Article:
COMMISSIONER OF INCOME TAX v. NATHULAL AGARWALA & SONS
[Citation -1985-LL-0312]

Citation 1985-LL-0312
Appellant Name COMMISSIONER OF INCOME TAX
Respondent Name NATHULAL AGARWALA & SONS
Court ITAT
Relevant Act Income-tax
Date of Order 12/03/1985
Assessment Year 1964-65
Judgment View Judgment
Keyword Tags initiation of penalty proceedings • statutory presumption • concealment of income • imposition of penalty • legislative history • undisclosed income • show-cause notice • judicial opinion • returned income • disputed amount • burden of proof • income returned • fresh evidence • initial burden • additional tax • onus to prove • tax evasion
Bot Summary: On further appeal by the assessee, the matter came up before the Tribunal which categorically held that the explanation offered by the assessee was rightly rejected by the taxing authorities. Thereafter, the IAC rejected the explanation and held that in view of the amended provisions of the Finance Act of 1964, the added Explanation to s. 271(1)(c) of the I.T. Act, 1961, was clearly attracted. The presumption against the assessee in the said Explanation had to be mandatorily and statutorily raised against the assessee. To apply the Explanation in its full rigour and the raising of the demand against the assessee in a case where the returned income is less than eighty per cent. For clarity's sake, these may be formulated as under: that the amount of the assessed income is the correct income and it is in fact the income of the assessee himself; that the failure of the assessee to return the aforesaid correct income was due to concealment of the particulars of his income on his part; or that such failure of the assessee was due to furnishing inaccurate particulars of such income. As to the nature of the explanation to be rendered by the assessee, it seems plain on principle that it is not the law that the moment any fantastic or unacceptable explanation is given, the burden placed upon him would be discharged and the presumption rebutted. In my view, the explanation of the assessee for the purpose of avoidance of penalty must be an acceptable explanation.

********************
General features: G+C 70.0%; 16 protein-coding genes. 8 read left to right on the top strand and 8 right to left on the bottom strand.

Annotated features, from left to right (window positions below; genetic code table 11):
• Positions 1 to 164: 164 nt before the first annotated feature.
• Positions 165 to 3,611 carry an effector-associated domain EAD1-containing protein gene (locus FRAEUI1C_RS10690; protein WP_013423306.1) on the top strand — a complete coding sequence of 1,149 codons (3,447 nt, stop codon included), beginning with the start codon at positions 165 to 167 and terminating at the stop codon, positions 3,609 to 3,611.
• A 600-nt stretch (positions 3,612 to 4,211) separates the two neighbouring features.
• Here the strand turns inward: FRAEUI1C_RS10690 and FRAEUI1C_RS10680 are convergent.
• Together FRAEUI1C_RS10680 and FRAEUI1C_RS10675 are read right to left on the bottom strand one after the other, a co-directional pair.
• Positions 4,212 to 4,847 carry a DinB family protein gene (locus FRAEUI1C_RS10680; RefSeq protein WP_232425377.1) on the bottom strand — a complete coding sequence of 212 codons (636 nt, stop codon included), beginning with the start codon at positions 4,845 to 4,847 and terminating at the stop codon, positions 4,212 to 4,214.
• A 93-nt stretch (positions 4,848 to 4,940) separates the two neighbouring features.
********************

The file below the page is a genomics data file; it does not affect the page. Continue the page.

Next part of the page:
JUDGMENT JUDGMENT judgment of court was delivered by SANDHAWALIA C. J.-Whether ratio of CIT v. Anwar Ali [1970] 76 ITR 696 (SC) still holds field despite designed deletion of word " deliberately " from s. 271(1)(c) of I.T. Act, 1961, and pointed insertion of exhaustive Explanation thereto by Finance Act No. 5 of 1964 has come to be focal question in this reference to Full Bench. Equally at issue is correctness of either one of two strands of parallel judicial thought within this court itself. Somewhat regretfully it must be noticed that issues aforesaid arise from assessment made way back for year 1964-65. assessee, M/s. Nathulal Agrawala & Sons, Hazaribagh, had declared its income at merely Rs. 22,116. ITO, however, completed assessment at nearly four-fold figure of Rs. 82,378. He included in this assessment sum of Rs. 26,000 purporting to be in names of wives of three of partners of assessee firm. Admittedly, ITO had required assessee to explain nature and sources of these alleged cash credits. This was said to be furnished by assessee but same was categorically rejected and amount of Rs. 26,000 was added to income as accruing from undisclosed sources. On appeal to AAC, this addition was in terms challenged, inter alia, but he also rejected explanation of assessee and upheld addition. On further appeal by assessee, matter came up before Tribunal which categorically held that explanation offered by assessee was rightly rejected by taxing authorities. However, it accorded relief of Rs. 7,500 in this account. After completion of assessment, ITO initiated penalty proceedings. Since amount of penalty leviable exceeded Rs. 1,000, he forwarded matter to IAC. latter issued show-cause notice to assessee to which certain explanations were offered including written reply dated May 11, 1970. assessee's representative was also heard in matter. Thereafter, IAC rejected explanation and held that in view of amended provisions of Finance Act of 1964, added Explanation to s. 271(1)(c) of I.T. Act, 1961, was clearly attracted. He, consequently, imposed penalty of Rs. 12,000. assessee came up in appeal to Tribunal against aforesaid penalty order. Tribunal observed that undoubtedly case was one where there was difference of over twenty per cent. between income assessed and income returned and this had been done after rejecting assessee's explanation offered by it with regard to cash credits mentioned above. Nevertheless, it concluded as follows: " assessee has maintained books of account in ordinary course of business but same were not accepted and some estimate of sales and rate was made. No specific item of omission of sales or purchases was pointed out by authorities below either in assessment order or in penalty order. In our opinion, authorities below were not right in levying penalty which is deleted. amount, if paid, is directed to be refunded." On aforesaid facts, following question of law has now been referred to this court by Tribunal, at instance of Commissioner of income-tax, Bihar: " Whether, on facts and in circumstances of case, Tribunal was legally correct in deleting penalty of Rs. 12,000 levied by Inspecting Assistant Commissioner under section 271(1)(c) read with Explanation to that section? " This case originally came up for hearing before Division Bench consisting of my learned brothers, Uday Sinha and Nazir Ahmad JJ. It was forcefully urged before them that even within this court, there appeared to be two strands of, thought with regard to scope and ambit of Explanation to s. 271(1)(c) of I.T. Act, 1961 (hereinafter referred to as " Act "), after amendment by Finance Act of 1964 and equally about applicability of ratio in Anwar Ali's case [1970] 76 ITR 696 (SC). In very lucid reference order, it was noticed that even though Anwar Ali's case may no longer be applicable in context where Explanation was directly attracted, yet its ghost seems to permeate several decisions within this court as also in some other High Courts. In order to resolve cleavage of judicial opinion and also to lay down nature and content of explanation which must be rendered by assessee to rebut statutory presumption now raised against it, case has been referred to Full Bench for authoritative decision. Mr. Rajgarhia, learned counsel for Commissioner of Incometax, has plausibly and forcefully assailed ambivalent stand of Tribunal in deleting penalty imposed. It was highlighted that it is common ground that in view of wide divergence betwixt income declared by assessee and correct income assessed under Act, Explanation to s. 271(1)(c) of Act was admittedly attracted in this case. presumption against assessee in said Explanation had, therefore, to be mandatorily and statutorily raised against assessee. purported explanation by assessee stood categorically rejected in assessment proceedings concurrently by Income-tax Officer, Appellate Assistant Commissioner and Tribunal itself. Equally in penalty proceedings, AAC rejected explanation out of hand and Tribunal had again in no way deviated from that conclusion. Nevertheless, for wholly unwarranted reasons, penalty had been directed to be deleted. Counsel submitted with force and plausibility that despite clear legislative intendment in Finance Act No. 5 of 1964, ghost of Anwar Ali's case [1970] 76 ITR 696 (SC) and earlier precedents prior to amendment still straddled field. judgments of this court either expressly or impliedly applying ratio of Anwar Ali's case to post-amendment law after 1964 were frontally assailed as patently erroneous. It is manifest from above that crucial issue herein is true legislative intent in deleting word " deliberately " from s. 271(1)(c) and addition of Explanation thereto and resultant construction to be placed on these amendments. Equally it is plain that there already exists vast volume of legal literature on import and scope of added Explanation. It may, therefore, be unnecessary to launch exhaustive dissertation on first principles in this context. Nevertheless, in view of sharp cleavage of judicial opinion in other High Courts and, in particular, within our court itself, which has necessitated this reference, question has to be examined both against backdrop of its legislative history as also on language of statutory Explanation itself. Inevitably one must first advert to legislative background. Though it is well known, it calls for pointed notice that corresponding provision of present s. 271 of Act was s. 28 of Indian I.T. Act, 1922. When earlier statute was replaced by present Act of 1961, s. 271 thereof retained provisions of earlier s. 28, virtually in pari materia therewith. It deserves highlighting that in construing provisions of s. 28 of 1922 Act and unamended s. 271(1)(c) of present Act (that is prior to 1964), there came to fore two distinct schools of judicial thought. One was represented by judgment of Allahabad High Court in Lal Chand Gopaldas v. CIT [1963] 48 ITR 324. Ranged on other side was view of Bombay High Court in CIT v. Gokuldas Harivallabhdas [1958] 34 ITR 98 and judgments of Gujarat High Court and our court taking similar view. latter view was tilted heavily in favour of assessee. Apparently faced with this conflict of judicial opinion and almost impossible burden of proof which was laid on Income-tax Department by Bombay and Gujarat views, legislature envisaged, inter alia, amendment of s. 271(1)(c) in order to shift burden of proof in certain cases from shoulders of Department to clearly those of assessee, provided specific conditions were satisfied. underlying purpose for doing so is evident from following paragraph 17 of Memo explaining provisions of Finance Bill of 1964 ([1964] 51 ITR (St) 102): " (17) Concealment of income.-It is proposed to provide that where income declared by assessee in return furnished by him is less than 80 per cent. of assessed income (reduced by expenditure incurred bona fide for earning income but disallowed), assessee shall be deemed to have concealed his income or furnished inaccurate particulars thereof and be liable to penalty accordingly, unless he produces proof to establish his bona fides in matter." objects and purposes of legislature in doing so seem to be manifest from following note on clause 40 of amending Bill, which later came to be enacted as Finance Act (No. 5 of 1964): " Clause 40 seeks to amend section 271 of Income-tax Act to provide that where income returned by assessee is less than 80 per cent. of assessed income, assessee shall be deemed to have concealed income or furnished inaccurate particulars thereof and be liable to penalty accordingly, unless he furnishes evidence to prove his bona fides in matter." It was to effectuate statutorily aforesaid purpose that first meaningful change made was by omitting word " deliberately " from clause (c) of s. 271(1) which had earlier existed both in s. 28 of 1922 Act as also in unamended s. 271 of present Act. Thereafter, elaborate change was made by insertion of exhaustive Explanation to clause (c), which is now primary subject-matter of interpretation. To precisely appreciate language of change which was designedly brought by legislature in this context, it becomes necessary to juxtapose earlier provisions of s. 28 of 1922 Act and s. 271(1)(c) of present Act as it stood prior to amendment and subsequent thereto: ------------------------------------------------------------------------------- Section 28 of 1922 Act Section 271(1)(c) of After amendment 1961 Act: Before amendment -------------------------------------------------------------------------------(1) (2) (3) -------------------------------------------------------------------------------(1) If Income- tax (1) If Income-tax (1) If Income-tax Officer, Appellate Officer or Appellate Officer, Appellate Assistant Commissioner Assistant Commissioner Assistant Commissioner, or Appellate Tribu- in course of any or Commissioner, nal in course of proceedings under this (Appeals) in course ----------------------------------------------------------------------------(1) (2) (3) ---------- ------------------------------------------------------------------any proceedings under Act, is satisfied that of any proceedings this Act, is satisfied any person-... under this Act, is satisthat any person-... fied that any person-... (c) has concealed (c) has concealed (c) has concealed particulars of his particulars of his particulars of his income or deliberately income or deliberately income or furnished furnished inaccurate furnished inaccurate inaccurate particulars particulars of such particulars of such of such income-income, income, he or it may direct he may direct that he may direct that that such person shall such person shall pay such person shall pay pay by way of penalty by way of penalty,-... by way of penalty,-... in case referred to in clause (a), in addition (iii) in cases (iii) in cases to amount of referred to in clause (c), referred to in clause (c), income-tax and super- in addition to any tax in addition to any tax tax, if any, payable by payable by him, sum payable by him, sum him, sum not exceed- which shall not be less which shall not be less ing one and half times than twenty per cent. than, but which shall that amount, and in but which shall not not exceed twice, cases referred to in exceed one and half amount of income clauses (b) and (c), in times amount of in respect of which addition to any tax tax, if any, which particulars have been payable by him, sum would have been concealed or inaccurate not exceeding one and avoided if income particulars have been half times amount as returned by such furnished. of income-tax and person had been super-tax, if any, which accepted as correct Explanation.-Where would have been income. total income avoided if income (2)........... " returned by any person as returned by such is less than eighty per person had been cent. of total income accepted as correct (hereinafter in this income:--....... Explanation referred to as correct income) as assessed under section 143 or section 144 or section 147 (reduced by expenditure ---------------------------------------------------------------------------(1) (2) (3) ----------- ----------------------------------------------------------------incurred bona fide by him for purpose of making or earning any income included in total income but which has been disallowed as deduction), such person shall, unless he proves that failure to return correct income did not arise from any fraud or any gross or wilful neglect on his part, be deemed to have concealed particulars of his income or furnished inaccurate particulars of such income for purposes of clause (c)of this sub-section." clause (c)of this sub-section." Now confining oneself first to change made in clause (c) of s. 271(1) alone, significant thing that meets eye is designed omission of word " deliberately " therefrom. It bears reiteration that this word had equally found place in earlier s. 28 of 1922 Act. With extinction of word " deliberately ", requirement of designed furnishing of inaccurate particulars of income was obliterated. When legislature pointedly deleted this word, it seems that it clearly did so in order to bring it in harmony and in consonance with intent and purposes of Explanation which was added thereto. As long as word " deliberately " existed in clause (c), conscious mental element would have to be required to be established thereunder and inevitably burden of proving thereof would have to be on Department. When legislature contemplated reversal, or in any case change in this burden of proof by addition of Explanation thereto, it necessarily first neutralised provisions of clause (c) by taking out therefrom word " deliberately " with express intention of excluding designed mental element. This aspect has to be permanently kept in mind in construing Explanation, which was added to clause (c) thereof. Before adverting to language of inserted Explanation, certain broad characteristics in this context call for particular notice with regard to its nature and scope. It seems plain that statute visualised assessment proceedings and penalty proceedings as wholly distinct and independent of each other, at least so far as applicability of Explanation is concerned. assessment proceedings necessarily precede and herein are very foundation of subsequent penalty proceedings, if any. In true essence, until assessment proceedings in shape of final determination of assessed income are completed, provisions of Explanation could hardly come into play. This is so because objective and indeed virtually arithmetical test (which would be elaborated hereafter) is raised basically on income assessed which has been designated as correct income for this purpose. It is only when this correct income has been determined, that, by comparing it with returned income of assessee, test of same being less than eighty per cent. of former can be applied. Again, it is only when this test is satisfied and case squarely falls within ambit of higher levels of concealment that later part of Explanation would come into play. Therefore, assessment proceedings and penalty proceedings must be kept sharply distinct and independent from each other. Equally axiomatic it is that penalty would follow assessment or, in reverse, assessment of income by Department must precede penalty thereafter, if any, to attract provisions of Explanation. It is no doubt true that sometimes, even during assessment proceedings itself, notice to show cause why penalty be not imposed is issued when disparity between returned income and income likely to be assessed is glaringly patent. However, to apply Explanation in its full rigour and raising of demand against assessee in case where returned income is less than eighty per cent. of assessed income, penalty proceedings can truly be taken only if correct income has been finalised. However, as point is not directly before us (and, therefore, has not at all been debated) we do not in any way wish to opine about validity of penalty notice issued prior to determination of assessed income. Adverting now to language of Explanation, analysis thereof would indicate that for purpose of levying of penalty, legislature has made two clear cut divisions. This has been done by providing objective, and, if one may say so, almost mathematical test. touchstone therefor is income returned by assessee as against income assessed by Department and designated as correct income. case where returned income is less than eighty per cent. of assessed income can be squarely placed in one category. Where, however, such variation is below 20 per cent., that would fall in second category. To first category, where there is larger concealment of income, provisions of newly added Explanation become at once applicable with resultant attraction of presumptions against such assessee. However, those falling in second category, where variation between returned income and assessed income is less or relatively marginal, that would be out of net of Explanation and continue to be governed by law as it existed prior to amendment and insertion of Explanation. amendment and insertion of Explanation. It would necessarily follow from above that in order to determine applicability of Explanation, first exercise is to see as to in which of two categories assessee would fall. As noticed earlier, criterion here is purely arithmetical. If difference between returned income and assessed income varies between 20 per cent. or more, then assessee straightaway falls within net of newly added Explanation. Once this is so, Explanation is attracted at once and what remains thereafter is to determine consequences of its application. close reading of later part of Explanation would indicate that once it is held that it is applicable to case of assessee, it straightaway raises three legal presumptions against him. For clarity's sake, these may be formulated as under: (i) that amount of assessed income is correct income and it is in fact income of assessee himself; (ii) that failure of assessee to return aforesaid correct income was due to concealment of particulars of his income on his part; or (iii) that such failure of assessee was due to furnishing inaccurate particulars of such income. Now, it would follow from above, and factum of presumptions spelled out therein, that in essence Explanation is rule of evidence. This indeed appears to be well established both on language and principle of Explanation as also by mass of precedent holding to same effect which does not need to be referred to. Further, it must at once be pointed out that presumptions raised by Explanation are not conclusive presumptions. These are only rebuttable presumptions. As is rule under civil law, initial burden of discharging onus of rebuttal is on assessee. However, once he does so, he would be out of mischief of Explanation until and unless Department is able to establish afresh that assessee in fact had concealed particulars of his income or furnished inaccurate particulars thereof. nature of initial onus placed on assessee herein under Explanation is not unlike ordinary burden of proof placed on either party in judicial proceedings. basic rule of evidence is that if person on whom onus to prove lies is unable to discharge same, his cause would fail. It must further be reiterated that presumption raised herein is only initial presumption, which is rebuttable by evidence. burden of discharging onus to prove thereunder would again be like one in ordinary civil proceedings, i.e., it can be so discharged by preponderance of evidence. Again, it must not be insisted upon that there is any necessary or mandatory requirement of leading evidence by one of parties. Such burden can be discharged by existing material on record in specific case. As was pointed out earlier, assessment proceedings and penalty proceedings are distinct and separate. It would be permissible for assessee under penalty proceedings to show and prove that on existing material itself, presumption raised by Explanation would stand rebutted. It is apt to highlight that in penalty proceedings within tax field as such, there is no room for bringing in rules of criminal law and insist on mens Yea or proof beyond all reasonable doubt. In this context, it is apt to recall observations of Full Bench in CIT v. Patram Dass Raja Ram Beri [1981] 132 ITR 671 (P & H) [FB], wherein after full discussion of principle and precedent, it was concluded as follows (p. 682): " In view of aforesaid authoritative enunciations, it is unnecessary to elaborate matter further and it would be evident that generally penalty proceedings in taxing statute are civil proceedings of remedial or coercive nature imposing additional tax as sanction for speedy collection of revenue. Therefore, imposition of penalty for tax delinquency cannot possibly be equated with conviction and sentence for criminal offence." It follows from above that penalty proceedings are separate and distinct from any nuances of criminality and it is, therefore, inapt to use terminology of criminal law, like offence, crime, or charge, etc., which should be scrupulously avoided. Lastly, in this context, it appears that apart from clear language of Explanation, it also has support of sound rationale behind it. In case of concealment of income and tax evasion (it must be regretfully said that this seems to have, in way, become national syndrome) modus of concealment is obviously within special knowledge of assessee. settled, and virtually hallowed, rule of evidence in this context is epitomised by s. 106 of Evidence Act: "106. When any fact is especially within knowledge of any person, burden of proving that fact is upon him." It was in light of aforesaid rule of evidence and larger principle that Mr. Rajgarhia for Revenue rightly assailed trend of reasoning permeating some of judgments discussed hereinafter to effect that assessee herein was required to prove negative and, consequently, burden was almost impossible to discharge. It was pointed out that in most cases, if not in all, this would indeed be very far from factual position, since inevitably undisclosed income or concealed sources are themselves within special knowledge of assessee himself alone. Since under Evidence Act itself, burden of proving such facts is on person having such special knowledge, Legislature herein has also rightly placed same on assessee. Consequently, once presumption of law under s. 271(1)(c) of Act is raised against assessee, it is for him to prove by adducing material or exhibiting from that already on record for rebutting or dislodging such presumption. To whittle down this presumption on theory that herein burden has been laid to prove negative does not appear to me as justifiable. Consequently, in cases of blatant evasion, legislature was compelled to take off impossible burden of establishing facts which were obviously within special knowledge of assessee alone. onus was, therefore, rightly placed on shoulders of assessee who alone could reasonably discharge same. It was apparently inherent impossibility of discharging such onerous burden placed on Department (under unamended provision and interpretation placed thereon by some of High Courts) that Legislature was ultimately compelled to bring in amendment by way of adding Explanation by Finance Act of 1964. That this was designedly done to effect change in law appears to be matter of little doubt. In fact, it has been nobody's case that insertion of Explanation and omission of word " deliberately " from clause (c) of s. 271(1) was merely declaratory of existing law. changes were obviously brought in to remedy particular mischief. To say that despite amendment in clause (c) and insertion of Explanation, no change was brought about in law would be rendering whole of these provisions nugatory and would be violating settled canon of construction that meaning must be given to every word in statute. rule of interpretation in celebrated Heydon's case [1584] 3 Co. Rep. 7a, is thus clearly attracted. One must at once look to what was state of law before making of amendment and what was mischief or defect for which law did not earlier provide and what remedy has now been provided by Legislature and equally reasons for that remedy. stage is now set for adverting to precedent and inevitably pride of place must be given to CIT v. Anwar Ali [1970] 76 ITR 696 (SC). perusal of judgment therein makes it mainfest that question that had arisen was with regard to assessment year 1947-48 and, expressly, law applicable was unamended provision of s. 28(1)(c) of Indian I.T. Act, 1922. primary question which seems to have been determined was whether imposition of penalty is in nature of penal provision, which was answered in affirmative. ancillary question was with regard to nature of burden upon Department for establishing that assessee is liable to payment of penalty under applicable provisions of s. 28(1)(c) of 1922 Act. It was held that mere fact that explanation of assessee is false did not necessarily give rise to inference that disputed amount represents his income and he was ipso facto liable to penalty though same was good evidence for consideration in that context. It is manifest from above that in case of CIT v. Amway Ali 1970] 76 ITR 696 (SC), no question whatsoever of interpretation of s. 271(1)(c) of present Act and specific change sought to be wrought therein by amendment had even remotely arisen and in view of fact that assessment pertained to year 1947-48, it could not possibly arise. As already assessment pertained to year 1947-48, it could not possibly arise. As already noticed, questions which fell for determination were altogether different and not even remotely analogous to what we are herein called upon to decide. It would inevitably follow that because of amendments wrought in s. 271(1)(c) by Finance Act of 1964 and designed deletion of word " deliberately " therefrom and insertion of Explanation thereto, ratio and reasoning of Anwar Ali's case which had construed earlier and different provisions of s. 28(1)(c) of 1922 Act, cannot even remotely be applicable to construction of s. 271(1)(c) as now amended. Apart from principle, there appears to be near unanimity of precedent (barring some marginal discordant notes) for view that deletion of word " deliberately " and addition of Explanation to s. 271(1)(c) introduced by Finance Act of 1964 were intended to make clear change in earlier law and have spelt out categoric rule of evidence raising three rebuttable presumptions against assessee in cases where returned income was less than 80 per cent. of assessed income. In forefront herein is consistent and unbroken line of precedent in Allahabad High Court, whose earlier view seems to have been expressly accepted by Legislature in preference to contrary opinion prevailing in Bombay High Court. latest exposition thereof is by Satish Chandra C.J., in Addl. CIT v. Ram Prakash [1981] 128 ITR 559 (All), in following words (p. 562): " Taking up last feature first, position is that cl. (c) to s. 271(1) used word'deliberate' in connection with phrase'furnish inaccurate particulars of such income'. word'deliberate' was omitted by Finance Act of 1964, which came into force on 1st April, 1964. Clause (c) as it stood after amendment provided that if assessee has concealed particulars of his income or has furnished inaccurate particulars of such income, it is no longer necessary to establish that those actions were deliberate on part of assessee. view that it is necessary to establish that assessee deliberately acted in defiance of law, etc., is not tenable after 1st April, 1964. Explanation which was added with effect from 1st April, 1964, completely reversed burden of proof in cases where returned income was less than 80 per cent. of assessed income. In this class of cases Explanation provided that assessee shall be deemed to have concealed particulars of income or furnished, inaccurate particulars of such income for purpose of cl. (c) unless he proves that failure to return correct income did not arise from any fraud or any gross or wilful neglect on his part. In other words, presumption is that assessee has concealed or furnished inaccurate particulars. This presumption is rebuttable only if assessee proves affirmatively that failure to return correct income was not due to fraud or any gross or wilful neglect on his part. Thus, burden is squarely on assessee, not in relation to concealment either of income or of particulars thereof, but in very distinct matter. burden of proof on assessee is that failure to return correct income was not due to either of three things, fraud or gross or wilful neglect. On this aspect, burden cannot be shifted on to Department by merely saying that explanation offered by assessee that amount in question was not his income though not believable or acceptable, yet mere disbelief will not lead to conclusion that he was guilty of fraud or gross or wilful neglect. By saying so, in substance, burden is shifted without any material. " Totally, in consonance with above are observations of Division Benches of Allahabad High Court in CIT v. Zeekoo Shoe Factory [1981] 127 ITR 837, Addl. CIT v. Quality Sweet House [1981] 130 ITR 309, CIT v. Chiranji Lal Shanti Swarup [1981] 130 ITR 651 and Mohd. Ibrahim Azimulla v. CIT [1981] 131 ITR 680. In Orissa High Court, whilst adopting view in consonance with above, Division Bench in CIT v. K. C. Behera [1976] 103 ITR 479, expressly opined in following words that Amway Ali's case [1970] 76 ITR 696 (SC), would no longer hold field in context of amended provision (p. 486): " That decision has no application to initiation of penalty proceedings subsequent to April 1, 1964. Explanation brought in radical changes. object of Explanation was to get over difficulty created by decisions which placed burden of proving concealment of particulars of income on Revenue as was done in Amway Ali's case [1970] 76 ITR 696 (SC). Explanation now places burden of proving that failure to return correct income did not arise from any fraud or gross or wilful neglect on assessee. object of Explanation is to create presumption in favour of Revenue in certain contingency. That is to say, where total income returned is less than 80 per cent. of total income assessed, presumption would apply. presumption is rebuttable one and can be displaced by assessee by proving that failure to return correct income did not arise from any fraud or gross or wilful neglect on his part. " later Division Bench of Orissa High Court in CIT v. Puranmal Prabhudhayal [1977] 106 ITR 675 has again conformed to earlier view. In recent judgment in CIT v. Rupabani Theatres P. Ltd. [1981] 130 ITR 747, Calcutta High Court has exhaustively considered this aspect and taking identical view has observed as follows (at p. 765 of report); " In effect, this, in our opinion, makes explicit what was implicit in previous Explanation and in appropriate case, in our opinion, unless certain presumptions are made, that is to say, presuming it to be income of assessee for that year, no question of deeming to have furnished inaccurate particulars or concealed that income would arise. Tribunal, therefore, in our opinion, was wrong in legal approach that after introduction of Explanation, no change was intended which affected observations of Supreme Court. Change undoubtedly was intended to be effected, not to nullify observations of Supreme Court because those observations were made long after Explanation had come into effect, but to implement legislative policy which was felt necessary to ensure implementation of these provisions. " other High Courts also seem to have taken stand consistent with above. Division Bench of Gujarat High Court in CIT v. Drapco Electric Corporation [1980] 122 ITR 341 and later followed in Kantilal Manilal v. CIT [1981] 130 ITR 411 expressed identical opinion. To same effect is judgment of Madhya Pradesh High Court in Addl. CIT v. Bhartiya Bhandar [1980] 122 ITR 622 and that of Rajasthan High Court in CIT v. Dr. R. C. Gupta and Co. [1980] 122 ITR 567. It remains to advert pointedly to cleavage of judicial opinion within this court which necessitated placing of this case before Full Bench. As has been pointed out very forcefully by my learned brother, Uday Sinha J. in his lucid order of reference, it would seem that, ghost of Anwar Ali's case still permeates number of judgments of this court despite legislative mandate and pointed amendments in s. 271(1)(c) by Finance Act, 1964. This must be finally set at rest and cobwebs in penumbral area must be cleansed. Mr. B.P. Rajgarhia, learned counsel for Revenue, was not far wrong in his assertion that, despite amendment, judicial thought has not been wholly able to free itself from observation in Anwar Ali's case and earlier precedents which had construed provisions of s. 28(1)(c) of 1922 Act or unamended provisions of s. 271(1)(c) of present Act. Thus, there, appears to be two streams of parallel precedent running in this court even after amendment one rightly holding that after radical change wrought by amendment of s. 271(1)(c), ratio of Anwar Ali's case and earlier precedents had ceased to apply to situation. other school of thought still clings in way to coat-tails of this ratio, and subjectively re-introduces same by bringing in afresh concept of deliberate fraud or concealment by assessee still to be established by Department even in cases where Explanation to s. 271(1)(c) is attracted subsequent to its amendment. It would be unnecessary to individually advert to facts, reasoning and ratio of this line of cases. It perhaps suffices to mention that there was long era in which s. 28(1)(c) of Indian I.T. Act, 1922, and unamended provisions of s. 271(1)(c) of present Act (prior to 1964) had held field and precedents had interpreted same. However, it would seem that even after amendment and radical change in law, earlier ghost has still continued to permeate judicial thought for considerable time. Reference in this context may chronologically be made to Addl. CIT v. Kashiram Mathura Prasad [1979] 119 ITR 497 (Pat), CIT v. Gopal Vastralaya [1980] 122 ITR 527 (Pat), CIT v. Binod Co. [1980] 122 ITR 832 (Pat) and CIT v. Chotanagpur Glass Works [1984] 145 Co. [1980] 122 ITR 832 (Pat) and CIT v. Chotanagpur Glass Works [1984] 145 ITR 225 (Pat). It calls for pointed notice that in CIT v. Gopal Vastralaya [1980] 122 ITR 527 (Pat), Division Bench approved and followed decision of Punjab and Haryana High Court in Addl. CIT v. Karnail Singh V. Kaleran [1974] 94 ITR 505, which has been subsequently overruled by Full Bench in its parent court in Vishwakarma Industries v. CIT [1982] 135 ITR 652 (P & H). On other hand, there is clear and categoric view within this court that amendment of s. 271(1)(c) was intended to bring radical change and, in fact, to override line of reasoning of earlier cases and later symbolised by Anwar Ali's case. Reference in this context may be made to CIT v. Parmanand Advani [1979] 119 ITR 464 (Pat), Addl. CIT v. South Gobindpur Colliery Co. [1979] 119 ITR 472 (Pat) and later judgment in CIT v. Central Kooridih Colliery Company [1985] 153 ITR 311 (Pat) (Appx.), wherein it was categorically observed as under (p. 313): " After addition of Explanation, above quoted, with effect from April 1, 1964, position in this respect has changed and decision in cases of Anwar Ali [1970] 76 ITR 696 (SC) and Hindustan Steel Limited [1972] 83 ITR 26 (SC) have no application. Therefore, question is answered in favour of Department and against assessee." I would unhesitatingly record my agreement with this line of reasoning and affirm judgments of this court taking similar view. For detailed reasons spelt out earlier and for purposes of clarity of precedent, it must be held with deepest deference that observations to contrary-either explicitly or implicitly-tending to apply ratio and reasoning of Anwar Ali's case [1970] 76 ITR 696 (SC) (even after amendment of s. 271(1)(c)) in Addl. CIT v. Kashiram Mathura Prasad [1979] 119 ITR 497 (Pat), CIT v. Gopal Vastralaya [1980] 122 ITR 527 (Pat), CIT v. Binod Co. [1980] 122 ITR 832 (Pat) and CIT v. Chotanagpur Glass Works[1984] 145 ITR 225 (Pat), do not lay down law correctly and I hereby overrule them on this point. To conclude on this aspect, it must be held that patent intent of Legislature in amending s. 27l(1)(c) and omitting word " deliberately " therefrom and inserting Explanation thereto by Finance Act of 1964 was to bring about change in existing law. Consequently, ratio of Anwar Ali's case, which had considered earlier provisions of s. 28(1)(c) (1922 Act) is no longer attracted to situation. principal logical import of Explanation is to shift burden of proof from Revenue on to shoulders of assessee in class of cases where returned income was less than 80 per cent. of income assessed by Department. In this category of cases, Explanation raises three rebuttable presumptions against assessee as spelt out in detail above in paragraph 14 (supra p. 302) of this judgment. onus of proof for rebutting presumptions lies squarely on assessee. This burden, however, can be discharged (as in civil cases) by preponderance of evidence. Equally it may not be inflexibly necessary to lead fresh evidence and it would be permissible in penalty proceedings for assessee to show and prove that on existing material itself, presumptions raised by Explanation stand rebutted. All that now remains is to consider question rightly posed in referring order whether it is enough for assessee in penalty proceeding to just set out any sort of explanation and whether taxing authorities are obliged to accept that explanation without regard to its worth or credibility. It is plain that in post-amendment situation after Finance Act of 1964, question is primarily one of fact to be decided by courts competent to do so rather than one involving any niceties of law. Once Explanation is attracted, law raises legal presumption that assessee was guilty of concealing particulars of his income or of furnishing inaccurate particulars thereof. onus to dislodge that presumption is thus placed squarely on assessee and he has to show that this has not arisen from any fraud or gross or wilful neglect on his part. Therefore, it is for courts of fact to arrive at clear conclusion whether assessee has discharged that onus and rebutted presumption against him. put it in other words, it is for them alone to either accept or reject explanation or evidence in support thereof. I am afraid that there appears to be some ambivalence on this point by courts of fact which raises pointless complications thereafter. It would, therefore, be necessary and indeed most apt that wherever Explanation is attracted, ITO or AAC or Tribunal must record clear and categoric finding whether explanation of assessee has been accepted and thereby he has discharged onus laid upon him by law. If this were to be consistently done, much avoidable confusion would get out of way. As to nature of explanation to be rendered by assessee, it seems plain on principle that it is not law that moment any fantastic or unacceptable explanation is given, burden placed upon him would be discharged and presumption rebutted. It is not law and perhaps hardly can be that any and every explanation by assessee must be accepted. In my view, explanation of assessee for purpose of avoidance of penalty must be acceptable explanation. He may not prove what he asserts to hilt positively but as matter of fact materials must be brought on record to show that what he says is reasonably valid. It bears repetition that issue is one for courts of fact whether they will accept or reject explanation and they should be explicit in recording finding on point. Now, applying law laid down above, present case itself appears to be example of ambivalence displayed by Tribunal itself. AAC had in no uncertain terms rejected explanation given by assessee. In impugned assessment proceedings, Tribunal itself (vide annex. C) had unequivocally held that explanation offered by assessee was rightly rejected by taxing authorities. However, in penalty proceedings, Tribunal, while not in any way deviating from earlier finding of rejection of explanation, has proceeded to observe that since Revenue had not been able to show any specific item of omission of sales or purchases, penalty imposed could not be sustained. Clearly enough, once Explanation to s. 271(1)(c) was attracted, no burden lay on Revenue and indeed it was squarely on shoulders of assessee which had remained undischarged. Tribunal's setting aside of penalty order was thus plainly unwarranted. Accordingly, we answer question of law referred to us (recorded at end of paragraph 3 above) in negative, that is, in favour of Revenue and against assessee. UDAY SINHA J.-I agree. NAZIR AHMAD J.-I agree. *** COMMISSIONER OF INCOME TAX v. NATHULAL AGARWALA & SONS